Wielding her scapel-like knife with the delicacy of a surgeon, the Japanese artisan gently trimmed a silk patch no larger than a crumb. She and her colleagues at the Oka Bokkodo studio in Kyoto were steeped in a six-week odyssey across the surface of a Japanese scroll painting, filling in thousands of tiny holes that have marred the 600-year-old work. The scroll, owned by the Smithsonian's Freer Gallery of Art, is one of the museum's 40 scroll paintings being rejuvenated under an art restoration project to preserve pieces of Japan's cultural heritage held by museums and galleries around the world. The project is supported by the Japanese government and a private art foundation in Japan. Restoration of a single artwork can take a year or more and run tens of thousands of dollars. Few Americans or Europeans are trained to do the painstaking restoration, but the Japanese and American curators hope the project will lead to a center for training and conservation in the United States.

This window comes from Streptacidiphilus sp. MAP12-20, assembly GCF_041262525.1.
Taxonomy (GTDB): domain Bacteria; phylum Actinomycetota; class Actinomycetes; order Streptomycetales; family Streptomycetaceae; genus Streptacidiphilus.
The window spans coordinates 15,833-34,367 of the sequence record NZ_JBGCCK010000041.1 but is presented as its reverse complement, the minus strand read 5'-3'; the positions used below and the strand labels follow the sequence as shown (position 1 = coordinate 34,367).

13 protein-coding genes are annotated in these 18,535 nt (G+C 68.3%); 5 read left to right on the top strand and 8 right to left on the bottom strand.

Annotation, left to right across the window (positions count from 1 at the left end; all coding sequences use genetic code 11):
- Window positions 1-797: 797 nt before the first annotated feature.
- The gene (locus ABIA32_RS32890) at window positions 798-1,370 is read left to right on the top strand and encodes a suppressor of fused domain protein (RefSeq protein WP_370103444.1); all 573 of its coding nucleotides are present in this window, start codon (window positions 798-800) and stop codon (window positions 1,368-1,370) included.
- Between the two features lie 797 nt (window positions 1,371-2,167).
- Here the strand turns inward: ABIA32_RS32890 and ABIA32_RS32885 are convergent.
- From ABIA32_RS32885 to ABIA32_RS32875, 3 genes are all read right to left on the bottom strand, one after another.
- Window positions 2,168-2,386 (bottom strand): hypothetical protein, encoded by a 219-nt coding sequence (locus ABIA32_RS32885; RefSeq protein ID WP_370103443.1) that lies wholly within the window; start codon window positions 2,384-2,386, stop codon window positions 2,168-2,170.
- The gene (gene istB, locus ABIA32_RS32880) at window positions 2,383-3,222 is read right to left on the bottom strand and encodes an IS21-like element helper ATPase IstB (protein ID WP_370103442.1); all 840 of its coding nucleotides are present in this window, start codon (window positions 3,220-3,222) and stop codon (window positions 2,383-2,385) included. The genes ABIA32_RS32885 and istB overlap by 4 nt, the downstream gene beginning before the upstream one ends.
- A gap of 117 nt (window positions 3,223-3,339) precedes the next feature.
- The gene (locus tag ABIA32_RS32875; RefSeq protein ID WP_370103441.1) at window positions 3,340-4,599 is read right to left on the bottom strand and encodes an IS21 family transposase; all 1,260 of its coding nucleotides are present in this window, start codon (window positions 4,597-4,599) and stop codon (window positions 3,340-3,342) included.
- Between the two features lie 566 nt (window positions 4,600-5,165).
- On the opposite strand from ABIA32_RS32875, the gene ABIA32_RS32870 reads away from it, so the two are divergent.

Most of the Freer scrolls selected for restoration under the program have already returned home and are on display in the current Freer exhibition "The Life of a Japanese Painting," which runs through September 29, 1996.